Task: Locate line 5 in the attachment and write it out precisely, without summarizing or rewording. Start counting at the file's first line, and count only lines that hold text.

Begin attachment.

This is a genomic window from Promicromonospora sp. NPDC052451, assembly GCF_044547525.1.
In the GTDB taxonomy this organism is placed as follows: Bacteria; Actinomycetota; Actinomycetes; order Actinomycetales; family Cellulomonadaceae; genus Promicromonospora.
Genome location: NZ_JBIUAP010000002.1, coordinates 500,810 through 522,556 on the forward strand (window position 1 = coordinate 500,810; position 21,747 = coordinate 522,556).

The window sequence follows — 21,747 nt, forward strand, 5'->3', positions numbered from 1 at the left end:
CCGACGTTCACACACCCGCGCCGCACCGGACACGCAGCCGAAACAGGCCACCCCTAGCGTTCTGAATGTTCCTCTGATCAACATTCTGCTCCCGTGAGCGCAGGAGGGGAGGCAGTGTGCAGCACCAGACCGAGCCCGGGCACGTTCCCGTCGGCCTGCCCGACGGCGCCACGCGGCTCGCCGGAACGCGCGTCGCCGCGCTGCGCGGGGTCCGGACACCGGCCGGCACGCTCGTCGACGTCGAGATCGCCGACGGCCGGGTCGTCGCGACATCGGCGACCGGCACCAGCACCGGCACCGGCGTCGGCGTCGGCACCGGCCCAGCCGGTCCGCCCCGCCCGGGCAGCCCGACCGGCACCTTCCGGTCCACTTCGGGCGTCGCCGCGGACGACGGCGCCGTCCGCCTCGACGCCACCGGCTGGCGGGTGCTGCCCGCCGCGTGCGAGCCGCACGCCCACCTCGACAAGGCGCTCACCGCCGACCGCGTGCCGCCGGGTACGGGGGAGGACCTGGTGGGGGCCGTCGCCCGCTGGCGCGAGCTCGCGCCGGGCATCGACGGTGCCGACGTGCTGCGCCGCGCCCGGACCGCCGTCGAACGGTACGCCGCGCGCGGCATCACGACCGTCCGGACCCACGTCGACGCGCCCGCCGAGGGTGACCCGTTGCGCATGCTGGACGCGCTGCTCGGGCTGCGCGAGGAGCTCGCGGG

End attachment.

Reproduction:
CCGACGTTCACACACCCGCGCCGCACCGGACACGCAGCCGAAACAGGCCACCCCTAGCGTTCTGAATGTTCCTCTGATCAACATTCTGCTCCCGTGAGCGCAGGAGGGGAGGCAGTGTGCAGCACCAGACCGAGCCCGGGCACGTTCCCGTCGGCCTGCCCGACGGCGCCACGCGGCTCGCCGGAACGCGCGTCGCCGCGCTGCGCGGGGTCCGGACACCGGCCGGCACGCTCGTCGACGTCGAGATCGCCGACGGCCGGGTCGTCGCGACATCGGCGACCGGCACCAGCACCGGCACCGGCGTCGGCGTCGGCACCGGCCCAGCCGGTCCGCCCCGCCCGGGCAGCCCGACCGGCACCTTCCGGTCCACTTCGGGCGTCGCCGCGGACGACGGCGCCGTCCGCCTCGACGCCACCGGCTGGCGGGTGCTGCCCGCCGCGTGCGAGCCGCACGCCCACCTCGACAAGGCGCTCACCGCCGACCGCGTGCCGCCGGGTACGGGGGAGGACCTGGTGGGGGCCGTCGCCCGCTGGCGCGAGCTCGCGCCGGGCATCGACGGTGCCGACGTGCTGCGCCGCGCCCGGACCGCCGTCGAACGGTACGCCGCGCGCGGCATCACGACCGTCCGGACCCACGTCGACGCGCCCGCCGAGGGTGACCCGTTGCGCATGCTGGACGCGCTGCTCGGGCTGCGCGAGGAGCTCGCGGG